The RMS Survey: Mid-Infrared Observations of Candidate Massive YSOs in the Southern Hemisphere
J.C. Mottram$^1$, M.G. Hoare$^1$, S.L. Lumsden$^1$, R.D. Oudmaijer$^1$, J.S. Urquhart$^1$, T.L. Sheret$^1$, A.J. Clarke$^1$, J. Allsopp$^2$
1 - School of Physics and Astronomy, University of Leeds, Leeds, LS2 9JT, UK;
2 - Astrophysics Research Institute, Liverpool John Moores University, Twelve Quays House, Egerton Wharf, Birkenhead, CH41 1LD, UK
Context: The Red MSX Source (RMS) survey is an ongoing effort to return a large, well-selected sample of massive young stellar objects (MYSOs) within our Galaxy. 2000 candidates have been colour-selected from the Mid-course Space Experiment (MSX) point source catalogue (PSC). A series of ground-based follow-up observations are being undertaken in order to remove contaminant objects (ultra-compact HII (UCHII) regions, planetary nebulae (PN), evolved stars), and to begin characterising these MYSOs.
Aims: As a part of these follow-up observations, high resolution (~1") mid-IR imaging aids the identification of contaminant objects which are resolved (UCHII regions, PN) as opposed to those which are unresolved (YSOs, evolved stars) as well as identifying YSOs near UCHII regions and other multiple sources.
Method: We present 10.4 micron imaging observations for 346 candidate MYSOs in the RMS survey in the Southern Hemisphere, primarily outside the region covered by the GLIMPSE Spitzer Legacy Survey. These were obtained using TIMMI2 on the ESO 3.6m telescope in La Silla, Chile. Our photometric accuracy is of order 0.05Jy, and our astrometric accuracy is 0.8", which is an improvement over the nominal 2" accuracy of the MSX PSC.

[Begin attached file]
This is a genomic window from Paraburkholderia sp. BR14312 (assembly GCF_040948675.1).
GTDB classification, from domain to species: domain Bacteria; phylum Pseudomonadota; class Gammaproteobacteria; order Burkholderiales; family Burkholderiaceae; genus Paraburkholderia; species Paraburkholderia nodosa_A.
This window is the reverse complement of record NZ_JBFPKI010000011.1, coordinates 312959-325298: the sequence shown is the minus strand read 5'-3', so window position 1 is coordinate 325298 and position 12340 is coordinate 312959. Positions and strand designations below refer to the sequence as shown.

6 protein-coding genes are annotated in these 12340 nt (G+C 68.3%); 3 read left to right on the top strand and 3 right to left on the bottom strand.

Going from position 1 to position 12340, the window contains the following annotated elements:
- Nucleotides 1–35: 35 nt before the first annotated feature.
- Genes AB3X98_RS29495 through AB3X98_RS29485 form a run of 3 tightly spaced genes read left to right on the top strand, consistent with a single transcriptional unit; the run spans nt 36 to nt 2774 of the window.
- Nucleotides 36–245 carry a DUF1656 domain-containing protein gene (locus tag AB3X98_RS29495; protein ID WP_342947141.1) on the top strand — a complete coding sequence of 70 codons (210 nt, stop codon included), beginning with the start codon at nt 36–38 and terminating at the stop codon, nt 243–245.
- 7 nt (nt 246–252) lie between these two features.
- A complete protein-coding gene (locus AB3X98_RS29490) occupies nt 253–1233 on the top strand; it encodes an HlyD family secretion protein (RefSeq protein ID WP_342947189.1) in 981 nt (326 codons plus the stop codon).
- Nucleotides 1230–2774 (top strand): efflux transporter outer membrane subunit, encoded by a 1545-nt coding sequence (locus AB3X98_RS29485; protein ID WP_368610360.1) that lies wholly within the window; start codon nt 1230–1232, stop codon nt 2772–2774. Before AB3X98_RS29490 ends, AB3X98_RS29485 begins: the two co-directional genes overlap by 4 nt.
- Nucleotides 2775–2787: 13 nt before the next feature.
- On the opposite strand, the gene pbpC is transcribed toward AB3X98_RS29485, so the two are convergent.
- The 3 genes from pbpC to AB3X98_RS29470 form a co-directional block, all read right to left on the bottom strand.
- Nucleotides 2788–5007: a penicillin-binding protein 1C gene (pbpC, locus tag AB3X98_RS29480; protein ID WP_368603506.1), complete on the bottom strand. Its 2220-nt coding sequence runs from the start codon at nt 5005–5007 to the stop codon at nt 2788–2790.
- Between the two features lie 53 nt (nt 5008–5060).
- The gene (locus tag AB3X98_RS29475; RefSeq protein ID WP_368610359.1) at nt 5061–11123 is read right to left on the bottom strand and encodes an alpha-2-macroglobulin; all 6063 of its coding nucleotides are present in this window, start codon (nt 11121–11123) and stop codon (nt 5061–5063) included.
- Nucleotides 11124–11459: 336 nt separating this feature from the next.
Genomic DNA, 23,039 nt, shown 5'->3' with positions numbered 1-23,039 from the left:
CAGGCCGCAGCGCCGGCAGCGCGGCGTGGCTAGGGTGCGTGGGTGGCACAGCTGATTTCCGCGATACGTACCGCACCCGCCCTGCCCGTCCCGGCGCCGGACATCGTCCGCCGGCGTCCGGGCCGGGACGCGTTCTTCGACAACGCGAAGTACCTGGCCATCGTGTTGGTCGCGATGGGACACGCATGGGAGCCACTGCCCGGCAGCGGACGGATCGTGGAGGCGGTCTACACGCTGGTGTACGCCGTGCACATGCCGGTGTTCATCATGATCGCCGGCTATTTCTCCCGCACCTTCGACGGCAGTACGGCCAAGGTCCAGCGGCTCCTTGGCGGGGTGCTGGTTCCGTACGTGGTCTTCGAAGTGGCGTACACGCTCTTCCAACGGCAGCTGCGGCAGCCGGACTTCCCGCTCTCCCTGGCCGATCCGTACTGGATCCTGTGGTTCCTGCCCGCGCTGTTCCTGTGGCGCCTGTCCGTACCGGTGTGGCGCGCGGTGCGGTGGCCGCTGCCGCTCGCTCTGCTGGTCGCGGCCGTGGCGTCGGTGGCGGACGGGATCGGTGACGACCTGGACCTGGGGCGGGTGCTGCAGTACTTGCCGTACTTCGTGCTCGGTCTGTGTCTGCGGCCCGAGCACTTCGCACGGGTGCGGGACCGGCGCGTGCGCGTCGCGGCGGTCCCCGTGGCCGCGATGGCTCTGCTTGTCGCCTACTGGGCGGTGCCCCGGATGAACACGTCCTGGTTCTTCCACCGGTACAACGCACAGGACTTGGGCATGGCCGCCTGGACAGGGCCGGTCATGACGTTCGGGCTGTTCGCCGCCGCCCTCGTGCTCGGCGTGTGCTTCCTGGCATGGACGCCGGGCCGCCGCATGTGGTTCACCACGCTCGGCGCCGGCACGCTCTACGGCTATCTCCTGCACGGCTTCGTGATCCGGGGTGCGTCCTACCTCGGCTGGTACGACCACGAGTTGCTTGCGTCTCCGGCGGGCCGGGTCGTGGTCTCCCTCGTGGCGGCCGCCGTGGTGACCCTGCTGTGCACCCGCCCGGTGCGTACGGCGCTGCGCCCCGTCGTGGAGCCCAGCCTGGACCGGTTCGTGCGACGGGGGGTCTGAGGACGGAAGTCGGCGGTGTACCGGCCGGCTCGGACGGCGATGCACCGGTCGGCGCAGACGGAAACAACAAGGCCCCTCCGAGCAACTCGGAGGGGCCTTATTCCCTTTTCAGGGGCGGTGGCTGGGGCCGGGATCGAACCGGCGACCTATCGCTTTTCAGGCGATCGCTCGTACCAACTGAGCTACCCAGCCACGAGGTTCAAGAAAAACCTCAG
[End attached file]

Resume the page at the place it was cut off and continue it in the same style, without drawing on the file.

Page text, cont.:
Results: Point sources are detected in 64% of our observations, which are expected to be either YSOs or evolved stars. 24% contain only sources of extended emission, which are likely to be either UCHII regions or, in a few cases, PN. This is confirmed by comparison with radio continuum observations. We find that, as expected for a dusty HII region, the strength of 10.4 micron and radio continuum emission is related. The remaining targets (12%) result in non-detections. While for 63% of our targets we detect only one mid-infrared source, 25% show multiple sources. In these cases, our observations will allow the apportioning of the flux from larger beam measurements between the different sources. Within these multiple source targets, we find some point sources on or near UCHII regions. Our improved astrometric information will allow more accurate targeting of spectroscopy, which will be used to identify unresolved sources in cases where it is not clear whether they are YSOs or evolved stars.
Reference: Accepted by Astronomy and Astrophysics
Status: Manuscript has been accepted
Comments: Preprint available at http://arxiv.org/abs/0709.2040